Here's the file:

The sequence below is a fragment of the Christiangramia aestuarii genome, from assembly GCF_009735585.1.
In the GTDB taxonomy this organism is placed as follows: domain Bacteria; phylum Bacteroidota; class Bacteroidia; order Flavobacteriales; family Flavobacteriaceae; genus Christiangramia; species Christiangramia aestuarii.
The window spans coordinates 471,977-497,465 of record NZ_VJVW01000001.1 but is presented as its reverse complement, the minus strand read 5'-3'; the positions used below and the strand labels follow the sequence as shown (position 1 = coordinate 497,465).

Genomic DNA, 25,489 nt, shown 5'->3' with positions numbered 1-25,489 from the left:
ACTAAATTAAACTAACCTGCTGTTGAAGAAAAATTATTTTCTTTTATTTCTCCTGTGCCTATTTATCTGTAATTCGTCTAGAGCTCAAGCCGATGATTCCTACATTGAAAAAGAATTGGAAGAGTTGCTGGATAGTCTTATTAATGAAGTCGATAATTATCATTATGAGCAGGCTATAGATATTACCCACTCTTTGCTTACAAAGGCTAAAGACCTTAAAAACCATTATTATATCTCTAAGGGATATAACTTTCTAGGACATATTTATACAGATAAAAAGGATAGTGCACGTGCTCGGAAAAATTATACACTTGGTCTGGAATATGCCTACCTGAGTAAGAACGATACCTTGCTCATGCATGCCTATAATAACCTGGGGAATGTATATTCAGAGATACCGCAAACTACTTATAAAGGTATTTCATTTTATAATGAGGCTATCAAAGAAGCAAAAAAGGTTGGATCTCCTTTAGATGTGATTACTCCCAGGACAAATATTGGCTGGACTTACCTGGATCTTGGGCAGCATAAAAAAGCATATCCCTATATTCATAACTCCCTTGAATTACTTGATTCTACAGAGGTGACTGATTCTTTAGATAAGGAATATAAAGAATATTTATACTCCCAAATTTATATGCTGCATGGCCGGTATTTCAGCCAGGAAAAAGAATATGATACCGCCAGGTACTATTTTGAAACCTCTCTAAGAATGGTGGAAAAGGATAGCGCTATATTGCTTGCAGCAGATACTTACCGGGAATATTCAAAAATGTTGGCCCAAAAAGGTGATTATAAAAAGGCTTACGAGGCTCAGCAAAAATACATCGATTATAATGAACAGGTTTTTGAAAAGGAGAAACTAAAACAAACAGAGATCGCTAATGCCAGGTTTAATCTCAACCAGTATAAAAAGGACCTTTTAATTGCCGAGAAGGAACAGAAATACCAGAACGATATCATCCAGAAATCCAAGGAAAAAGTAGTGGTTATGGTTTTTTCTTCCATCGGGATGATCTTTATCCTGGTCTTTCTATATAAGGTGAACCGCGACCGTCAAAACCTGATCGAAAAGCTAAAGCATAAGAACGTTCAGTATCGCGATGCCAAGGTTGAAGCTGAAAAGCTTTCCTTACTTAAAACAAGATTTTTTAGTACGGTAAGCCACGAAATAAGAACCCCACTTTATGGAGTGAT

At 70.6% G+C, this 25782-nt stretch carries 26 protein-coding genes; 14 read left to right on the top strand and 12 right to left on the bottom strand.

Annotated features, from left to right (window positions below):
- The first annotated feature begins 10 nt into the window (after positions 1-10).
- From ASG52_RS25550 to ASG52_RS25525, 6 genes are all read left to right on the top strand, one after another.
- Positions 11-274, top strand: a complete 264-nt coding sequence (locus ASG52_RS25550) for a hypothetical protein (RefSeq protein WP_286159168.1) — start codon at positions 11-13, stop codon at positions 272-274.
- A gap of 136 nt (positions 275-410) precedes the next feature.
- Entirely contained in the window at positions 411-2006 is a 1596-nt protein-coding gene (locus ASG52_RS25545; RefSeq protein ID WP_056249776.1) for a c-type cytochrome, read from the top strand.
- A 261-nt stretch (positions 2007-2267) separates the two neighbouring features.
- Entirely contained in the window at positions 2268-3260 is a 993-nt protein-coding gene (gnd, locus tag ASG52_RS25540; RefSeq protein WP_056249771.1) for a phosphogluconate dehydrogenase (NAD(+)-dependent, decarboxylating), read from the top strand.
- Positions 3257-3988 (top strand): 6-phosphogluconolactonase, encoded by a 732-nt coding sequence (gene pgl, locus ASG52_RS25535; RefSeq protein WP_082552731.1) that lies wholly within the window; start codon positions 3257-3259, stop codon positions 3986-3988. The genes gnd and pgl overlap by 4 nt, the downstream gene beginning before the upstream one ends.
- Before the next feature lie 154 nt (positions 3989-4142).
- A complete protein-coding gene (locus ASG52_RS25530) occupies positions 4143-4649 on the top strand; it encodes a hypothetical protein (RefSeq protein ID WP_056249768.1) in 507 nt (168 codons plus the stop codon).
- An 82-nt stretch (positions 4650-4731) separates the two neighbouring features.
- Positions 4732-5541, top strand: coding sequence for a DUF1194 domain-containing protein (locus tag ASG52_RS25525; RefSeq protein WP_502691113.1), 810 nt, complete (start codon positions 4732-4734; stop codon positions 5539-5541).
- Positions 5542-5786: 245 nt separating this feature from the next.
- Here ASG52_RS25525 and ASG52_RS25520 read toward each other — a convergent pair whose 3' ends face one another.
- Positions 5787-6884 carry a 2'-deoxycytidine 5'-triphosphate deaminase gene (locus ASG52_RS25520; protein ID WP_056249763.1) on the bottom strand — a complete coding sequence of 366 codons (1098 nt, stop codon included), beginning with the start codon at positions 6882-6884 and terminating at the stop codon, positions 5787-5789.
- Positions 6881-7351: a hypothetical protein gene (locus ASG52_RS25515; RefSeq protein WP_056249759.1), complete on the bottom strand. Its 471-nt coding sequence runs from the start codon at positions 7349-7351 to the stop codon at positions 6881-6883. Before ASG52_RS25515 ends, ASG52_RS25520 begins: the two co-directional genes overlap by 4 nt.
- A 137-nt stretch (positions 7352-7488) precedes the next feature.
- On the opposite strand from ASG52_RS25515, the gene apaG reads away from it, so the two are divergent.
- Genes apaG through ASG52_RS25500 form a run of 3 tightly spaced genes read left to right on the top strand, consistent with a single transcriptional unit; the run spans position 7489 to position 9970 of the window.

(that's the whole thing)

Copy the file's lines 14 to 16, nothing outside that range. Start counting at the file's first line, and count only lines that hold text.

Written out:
- Entirely contained in the window at positions 2268-3260 is a 993-nt protein-coding gene (gnd, locus tag ASG52_RS25540; RefSeq protein WP_056249771.1) for a phosphogluconate dehydrogenase (NAD(+)-dependent, decarboxylating), read from the top strand.
- Positions 3257-3988 (top strand): 6-phosphogluconolactonase, encoded by a 732-nt coding sequence (gene pgl, locus ASG52_RS25535; RefSeq protein WP_082552731.1) that lies wholly within the window; start codon positions 3257-3259, stop codon positions 3986-3988. The genes gnd and pgl overlap by 4 nt, the downstream gene beginning before the upstream one ends.
- Before the next feature lie 154 nt (positions 3989-4142).